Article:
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Let's say I have an audio sample, whose pitch is known to be C4 (don't wanna go in detail here, let's say I just sampled a tuned piano playing the C4 key).

The rules of the game are: I can only change the sample playback rate by any ratio. No pitchshifter module, no frequency analysis. If I set the playbackrate to 2.0, for example, the sample is played back at twice its speed. If I set it to 0.5, the sample is played back at half its speed, and so on. This changes the playback time as well as the sample pitch.

If I wanted to generate any arbitrary "note" from this sample, what is the relation between the playback rate and the sample pitch? For example, I know that C4 fundamental frequency is 261.63 Hz. What playback rate should I set to make the sample "sound like" a C#4/Db4 (277.18 Hz) or a D4 (293.66 Hz)? What is the general, formulaic, relationship?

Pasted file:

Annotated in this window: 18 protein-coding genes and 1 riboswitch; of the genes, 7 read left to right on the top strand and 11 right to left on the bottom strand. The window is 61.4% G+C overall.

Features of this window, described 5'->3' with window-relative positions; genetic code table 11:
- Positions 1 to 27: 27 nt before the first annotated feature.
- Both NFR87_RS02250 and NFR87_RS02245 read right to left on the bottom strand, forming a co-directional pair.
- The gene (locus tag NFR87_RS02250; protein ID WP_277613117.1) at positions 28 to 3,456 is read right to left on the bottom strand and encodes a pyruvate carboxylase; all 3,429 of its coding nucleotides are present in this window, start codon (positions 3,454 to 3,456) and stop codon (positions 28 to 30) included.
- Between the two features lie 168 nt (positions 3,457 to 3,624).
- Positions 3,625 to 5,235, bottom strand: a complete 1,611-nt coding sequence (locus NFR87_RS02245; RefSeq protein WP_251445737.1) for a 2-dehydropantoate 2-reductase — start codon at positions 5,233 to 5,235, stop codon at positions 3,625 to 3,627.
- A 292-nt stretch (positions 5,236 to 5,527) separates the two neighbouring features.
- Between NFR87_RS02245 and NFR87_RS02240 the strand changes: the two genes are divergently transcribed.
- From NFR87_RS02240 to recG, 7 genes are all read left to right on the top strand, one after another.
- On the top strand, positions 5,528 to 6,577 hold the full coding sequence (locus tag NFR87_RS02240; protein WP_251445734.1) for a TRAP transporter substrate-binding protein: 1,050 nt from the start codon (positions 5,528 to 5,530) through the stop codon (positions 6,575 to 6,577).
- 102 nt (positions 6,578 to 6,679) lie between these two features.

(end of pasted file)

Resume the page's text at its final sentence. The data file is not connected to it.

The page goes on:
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Very interesting topic. So do you have any issues with the duration of the note changing based on the pitch? –  user2718 Feb 1 '13 at 22:50

1 Answer 1

up vote 3 down vote accepted

The ratio of sample playback rates should be equal to the ratio of pitches you want to obtain.

For example, if your C4 note was sampled at 48kHz, you'll need to play it back at $48000 \times \frac{277.18}{261.63} = 50.85kHz$ to make it sound like a C#4.

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Since sampling rate is ininfluent (fixed) here, my playback rate should be 277.18 / 261.63 = 1.05943508, am I right? –  janesconference Feb 1 '13 at 12:19
    
Yes, this is correct. –  pichenettes Feb 1 '13 at 12:28

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